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God or Science is not a Choice

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Darwin never said that God was dead. He did suppose that we didn’t know as much about how God does things as we thought, which ticked a number of pious folk off, threatening their tidy little vision of the planet and all the creatures and plants thereon.

I just finally got around to reading The Origin of Species, Darwin’s abstract of his theory of natural selection. So, I’m late bloomer. I found Philip Appleman’s abridged edition last summer at a library book sale. It was free. How much better can the price be for a classic?

Appleman, in his introduction, reveals himself as brilliant and somewhat disgusted with twelve years of pre-college education that never mentioned the name Darwin or the word “evolution.” He was born in 1925, a contemporary of my mother. It wasn’t until he was age 22, back from World War II and in college, that the concept of natural selection was presented to him in the same way that I acquired his presentation of Darwin’s work: by happy accident. After reading Origin in its original form nearly 90 years after its 1859 publication, Appleman dedicated his life to spreading what he considered the good news of Darwinism.

“I remember that experience vividly,” he writes, “the exhilaration I felt reading Darwin’s clear and persuasive observations; the relief at finally being released from a constrained childhood allegiance to the primitive creationist myths of Genesis; the profound satisfaction of understanding the facts of biological evolution and knowing that I was truly and altogether a part of nature.”

Appleman points out that the reason for his own late blooming was the absolute resistance of Christian religious institutions, both reformed and Catholic, to the thought that the Bible and all the doctrine, dogma and tradition built upon it might be in error.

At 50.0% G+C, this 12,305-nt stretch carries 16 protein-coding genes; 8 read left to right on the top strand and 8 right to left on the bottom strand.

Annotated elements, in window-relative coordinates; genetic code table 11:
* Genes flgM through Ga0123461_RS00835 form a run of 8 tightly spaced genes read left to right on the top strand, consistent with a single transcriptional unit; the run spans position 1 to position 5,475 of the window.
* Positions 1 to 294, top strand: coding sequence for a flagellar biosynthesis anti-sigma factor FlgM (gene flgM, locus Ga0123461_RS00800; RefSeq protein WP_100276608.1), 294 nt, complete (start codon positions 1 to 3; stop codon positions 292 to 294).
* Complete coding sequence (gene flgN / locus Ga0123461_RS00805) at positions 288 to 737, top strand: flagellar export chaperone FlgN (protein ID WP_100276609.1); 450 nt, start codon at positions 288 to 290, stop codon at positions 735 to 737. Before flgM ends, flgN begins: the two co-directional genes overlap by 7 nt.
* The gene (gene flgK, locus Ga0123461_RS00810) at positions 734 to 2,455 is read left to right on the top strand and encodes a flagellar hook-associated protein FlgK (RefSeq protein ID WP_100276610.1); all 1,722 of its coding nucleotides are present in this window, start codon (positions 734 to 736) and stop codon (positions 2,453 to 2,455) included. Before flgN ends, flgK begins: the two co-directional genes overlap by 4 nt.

Perhaps the reason it took me so long to find and read my copy of Origin is personal disinterest, and I don’t mean to say that I’m not interested in evolution, because I am. What I’m not interested in is the argument. It’s moot, as far as I’m concerned, even though my own faith walk (here I am co-opting Gary’s and Kathy’s editorial space) has been along the lines of Christian thought. I’ve never been a fundamentalist Christian, but one who tries to understand what Christ had to say to us, acknowledging that centuries of picking and choosing which versions of which gospels belong or don’t, the vagaries of translation and human perspective, and the tendency of human institutions to become self-serving and bogged down in rules and regulations designed to protect the institution even over the needs of its humans have filtered and often obscured what Jesus came to tell us. (Darwin could have written that sentence himself.)

To me, it’s not a matter of choosing Darwin over God or God over Darwin. They are not mutually exclusive. Darwin himself talks of the Creator in The Origin of Species, and not disrespectfully or dismissively. He writes about the eye, “... and may we not believe that a living optical instrument might thus be formed as superior to one of glass, as those of the Creator are to those of man?”

This is not a man who doesn’t believe in God, but a man more awed by creation than the garden-variety creationist.

My agreement with Darwin—and Appleman—doesn’t stop my belief in God. It convinces me, though, that the next level of theological thought must stand on Darwin’s evidence, that his idea of natural selection points not away from God, but toward God.

I’ve had too many encounters with Spirit to think there is not some Force that cares about me—about us—outside my ken. My evidence is of a nature that science might call coincidental, but my own logic sees that experiences I’ve had are not logical at all, on any level I can understand. Still, they exist. Where many advocates of pure science fail us, in my belief, is insisting that nothing is real that can’t be verified by empirical proof. In that, they take the same hard line that creationism does, which is a line of alienation.

Darwin didn’t feel that way, nor did Einstein or Hawking or many of our most brilliant minds. It is never about one or the other, about choosing between God and science, but more about humbly accepting that we don’t know exactly what God is up to, or exactly how and why we got here. Maybe, as I sometimes theorize, it’s really none of our business; that our business should be about taking care of this marvelous place where we live and those that live in it, animate and not. As Appleman said, I am happy to know that I am truly and altogether a part of nature. Praise be to God.

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Author info

Sandy Compton Sandy Compton Sandy Compton is one of the original contributors to The River Journal, and owner and publisher at Blue Creek Press (www.bluecreekpress.com). His latest book is Side Trips From Cowboy: Addiction, Recovery and the Western American Myth

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faith, The Scenic Route, Darwin, evolution, science, belief

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